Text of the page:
Patience is not just a virtue, it is an extremely important quality to have in life and in recovery in particular. In recovery, you must remember that recovery is a process, not an end result. Certainly, you want to stay free and clear of drugs and alcohol, but even in the early stages, you must understand that recovery is something you will be working on for the rest of your life. Since there is no completion or end goal when it comes to recovery, you must be patient, and enjoy the process. As they say, you must take every day one day at a time.
You may consider reflecting on the results of being impatient, in order to inspire patience within yourself. When we are impatient, it certainly makes whatever challenge we face more difficult to overcome. Furthermore, you likely know from personal experience that rushing something usually causes the whole task or project to go wrong, setting you back even further than where you initially began. You simply need to be patient, trust the process, and let things develop as they will in their own time.
The bottom line is this: patience is giving up control. When we harbor a deep desire for things to happen the way we want them to happen at a speed we dictate, we are trying to control things. Being patient is letting go of that control. This is very difficult for so many of us, but when we look at the big picture, we are reminded that good things come to those who wait, and if we are patient, that waiting will become far easier.
How to Develop Patience
Although it is hard to develop patience, it is not impossible. There are things you can do to help embrace and encourage patient behavior within yourself.
- Don’t cut corners and don’t rush things. Always put forth your best effort on everything you attempt. If you know you did your best, perhaps you will be less likely to try to will greater results.
- Practice meditation. There is no better way to get better at being patient than to regularly sit silently, focusing on your breath, for as long as you are able. In time, the length will increase. Any time you are feeling impatient, return to this.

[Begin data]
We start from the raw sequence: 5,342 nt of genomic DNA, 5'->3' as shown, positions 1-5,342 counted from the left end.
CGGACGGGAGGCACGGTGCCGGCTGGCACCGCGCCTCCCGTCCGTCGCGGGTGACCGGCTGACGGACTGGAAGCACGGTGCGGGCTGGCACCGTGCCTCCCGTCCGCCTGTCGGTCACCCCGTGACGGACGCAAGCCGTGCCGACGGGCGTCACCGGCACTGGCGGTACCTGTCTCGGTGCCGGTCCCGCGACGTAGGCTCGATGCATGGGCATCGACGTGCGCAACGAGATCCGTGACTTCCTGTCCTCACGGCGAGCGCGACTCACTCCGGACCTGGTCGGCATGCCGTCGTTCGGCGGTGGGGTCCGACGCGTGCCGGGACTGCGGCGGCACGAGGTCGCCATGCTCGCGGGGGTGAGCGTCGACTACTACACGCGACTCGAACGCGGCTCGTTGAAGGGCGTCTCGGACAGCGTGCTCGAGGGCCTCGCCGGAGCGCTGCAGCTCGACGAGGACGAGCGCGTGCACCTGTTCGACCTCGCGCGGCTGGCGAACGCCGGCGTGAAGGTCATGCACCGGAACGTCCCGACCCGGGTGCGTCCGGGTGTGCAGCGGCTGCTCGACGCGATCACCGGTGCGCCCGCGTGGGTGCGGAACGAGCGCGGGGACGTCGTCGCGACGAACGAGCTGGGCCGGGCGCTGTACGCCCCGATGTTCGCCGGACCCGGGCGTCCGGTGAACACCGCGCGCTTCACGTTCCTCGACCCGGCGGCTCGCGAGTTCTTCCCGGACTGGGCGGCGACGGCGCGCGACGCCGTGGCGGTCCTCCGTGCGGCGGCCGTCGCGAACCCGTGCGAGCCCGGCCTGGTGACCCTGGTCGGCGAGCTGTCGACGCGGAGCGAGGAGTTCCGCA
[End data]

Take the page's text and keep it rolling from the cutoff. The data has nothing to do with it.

- Set a timer or play games with yourself. If you are waiting for something but are suffering from impatience, make small promises to yourself. Tell yourself you will think about something else for five, ten, or twenty minutes, and stick to it. Passing time in this way will help you to forget about your impatient feelings, rather than help you continue to focus on your uncomfortable, impatient feelings.
- Talk or write it out. Sometimes, addressing it rather than ignoring it can be helpful. If you are feeling impatient, sit down and write all about how you are feeling, or call an understanding friend and do the same. Sometimes just letting the words and feelings loose, and recognizing your frustration, is all you need to be free of it.
- Get involved in time-consuming activities. Doing things that take a lot of time to complete can help to train you against your ingrained desire for instant gratification. Work on a needlepoint project. Start a 5000 piece puzzle. Go for a twenty-mile hike. The end is the reward, but it won’t come quickly.
- Practice consideration. Look at all sides of a situation. If you think something should happen sooner rather than later, but it seems to be taking forever, perhaps you have not considered all sides of the issue. There are reasons some things take longer than you expect. Figure out what they are, and it may be easier to accept the speed at which things are happening.
- Work on self acceptance. Realize that changes in yourself come from inside of you, and if things are moving more slowly than you would like, perhaps that speed is actually what is just right for you. Who we are plays a part in everything that happens to us; use patience to get to know yourself better than ever before.
- Keep the faith and let go of fear. Stop being afraid to let things unfold the way that they will. There is an order and process to everything. Once you fully understand and grasp, that, patience will follow.
As mentioned many times above, developing patience is challenging. However, it is not impossible. There are things you can to do become more patient, so if you struggle with impatience, you should try them. Fully embrace the fact that recovery takes time and that you must be patient and take things one at a time as they come. Don’t get upset that things are not progressing at the rate they want; instead, sit back and enjoy the process. This is easier said than done, but with the right mindset and armed with the right ideas, you can do it! Good luck.